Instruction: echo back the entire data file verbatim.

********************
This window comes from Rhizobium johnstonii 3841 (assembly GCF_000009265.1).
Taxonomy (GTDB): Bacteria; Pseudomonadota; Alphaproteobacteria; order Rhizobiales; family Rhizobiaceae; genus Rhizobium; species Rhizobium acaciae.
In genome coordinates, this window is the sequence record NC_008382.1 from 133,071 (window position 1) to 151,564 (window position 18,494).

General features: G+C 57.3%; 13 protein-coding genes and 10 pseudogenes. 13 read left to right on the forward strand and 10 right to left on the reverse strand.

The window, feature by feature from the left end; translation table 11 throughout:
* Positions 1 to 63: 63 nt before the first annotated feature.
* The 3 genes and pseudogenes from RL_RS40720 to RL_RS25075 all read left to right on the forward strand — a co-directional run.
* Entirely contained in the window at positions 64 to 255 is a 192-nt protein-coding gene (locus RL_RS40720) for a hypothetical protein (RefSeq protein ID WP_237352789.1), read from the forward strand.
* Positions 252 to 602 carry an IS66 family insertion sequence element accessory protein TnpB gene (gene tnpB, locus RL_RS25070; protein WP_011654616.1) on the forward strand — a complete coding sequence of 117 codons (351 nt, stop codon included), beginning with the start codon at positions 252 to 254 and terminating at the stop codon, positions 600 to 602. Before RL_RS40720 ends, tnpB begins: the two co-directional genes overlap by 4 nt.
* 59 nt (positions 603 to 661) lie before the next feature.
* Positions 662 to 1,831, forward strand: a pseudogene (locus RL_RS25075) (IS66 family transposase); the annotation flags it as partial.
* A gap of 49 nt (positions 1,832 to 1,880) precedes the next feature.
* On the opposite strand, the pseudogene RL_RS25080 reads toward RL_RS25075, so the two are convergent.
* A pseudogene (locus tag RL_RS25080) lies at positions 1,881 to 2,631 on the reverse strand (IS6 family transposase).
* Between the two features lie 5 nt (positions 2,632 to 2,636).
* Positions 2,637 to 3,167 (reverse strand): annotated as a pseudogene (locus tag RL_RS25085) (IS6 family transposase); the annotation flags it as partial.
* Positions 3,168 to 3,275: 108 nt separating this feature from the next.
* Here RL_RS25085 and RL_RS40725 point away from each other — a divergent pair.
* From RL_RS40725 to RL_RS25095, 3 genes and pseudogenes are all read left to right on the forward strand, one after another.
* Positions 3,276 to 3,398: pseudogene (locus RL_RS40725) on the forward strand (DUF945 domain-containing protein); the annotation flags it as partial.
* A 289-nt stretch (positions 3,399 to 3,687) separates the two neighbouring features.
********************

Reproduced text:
This window comes from Rhizobium johnstonii 3841 (assembly GCF_000009265.1).
Taxonomy (GTDB): Bacteria; Pseudomonadota; Alphaproteobacteria; order Rhizobiales; family Rhizobiaceae; genus Rhizobium; species Rhizobium acaciae.
In genome coordinates, this window is the sequence record NC_008382.1 from 133,071 (window position 1) to 151,564 (window position 18,494).

General features: G+C 57.3%; 13 protein-coding genes and 10 pseudogenes. 13 read left to right on the forward strand and 10 right to left on the reverse strand.

The window, feature by feature from the left end; translation table 11 throughout:
* Positions 1 to 63: 63 nt before the first annotated feature.
* The 3 genes and pseudogenes from RL_RS40720 to RL_RS25075 all read left to right on the forward strand — a co-directional run.
* Entirely contained in the window at positions 64 to 255 is a 192-nt protein-coding gene (locus RL_RS40720) for a hypothetical protein (RefSeq protein ID WP_237352789.1), read from the forward strand.
* Positions 252 to 602 carry an IS66 family insertion sequence element accessory protein TnpB gene (gene tnpB, locus RL_RS25070; protein WP_011654616.1) on the forward strand — a complete coding sequence of 117 codons (351 nt, stop codon included), beginning with the start codon at positions 252 to 254 and terminating at the stop codon, positions 600 to 602. Before RL_RS40720 ends, tnpB begins: the two co-directional genes overlap by 4 nt.
* 59 nt (positions 603 to 661) lie before the next feature.
* Positions 662 to 1,831, forward strand: a pseudogene (locus RL_RS25075) (IS66 family transposase); the annotation flags it as partial.
* A gap of 49 nt (positions 1,832 to 1,880) precedes the next feature.
* On the opposite strand, the pseudogene RL_RS25080 reads toward RL_RS25075, so the two are convergent.
* A pseudogene (locus tag RL_RS25080) lies at positions 1,881 to 2,631 on the reverse strand (IS6 family transposase).
* Between the two features lie 5 nt (positions 2,632 to 2,636).
* Positions 2,637 to 3,167 (reverse strand): annotated as a pseudogene (locus tag RL_RS25085) (IS6 family transposase); the annotation flags it as partial.
* Positions 3,168 to 3,275: 108 nt separating this feature from the next.
* Here RL_RS25085 and RL_RS40725 point away from each other — a divergent pair.
* From RL_RS40725 to RL_RS25095, 3 genes and pseudogenes are all read left to right on the forward strand, one after another.
* Positions 3,276 to 3,398: pseudogene (locus RL_RS40725) on the forward strand (DUF945 domain-containing protein); the annotation flags it as partial.
* A 289-nt stretch (positions 3,399 to 3,687) separates the two neighbouring features.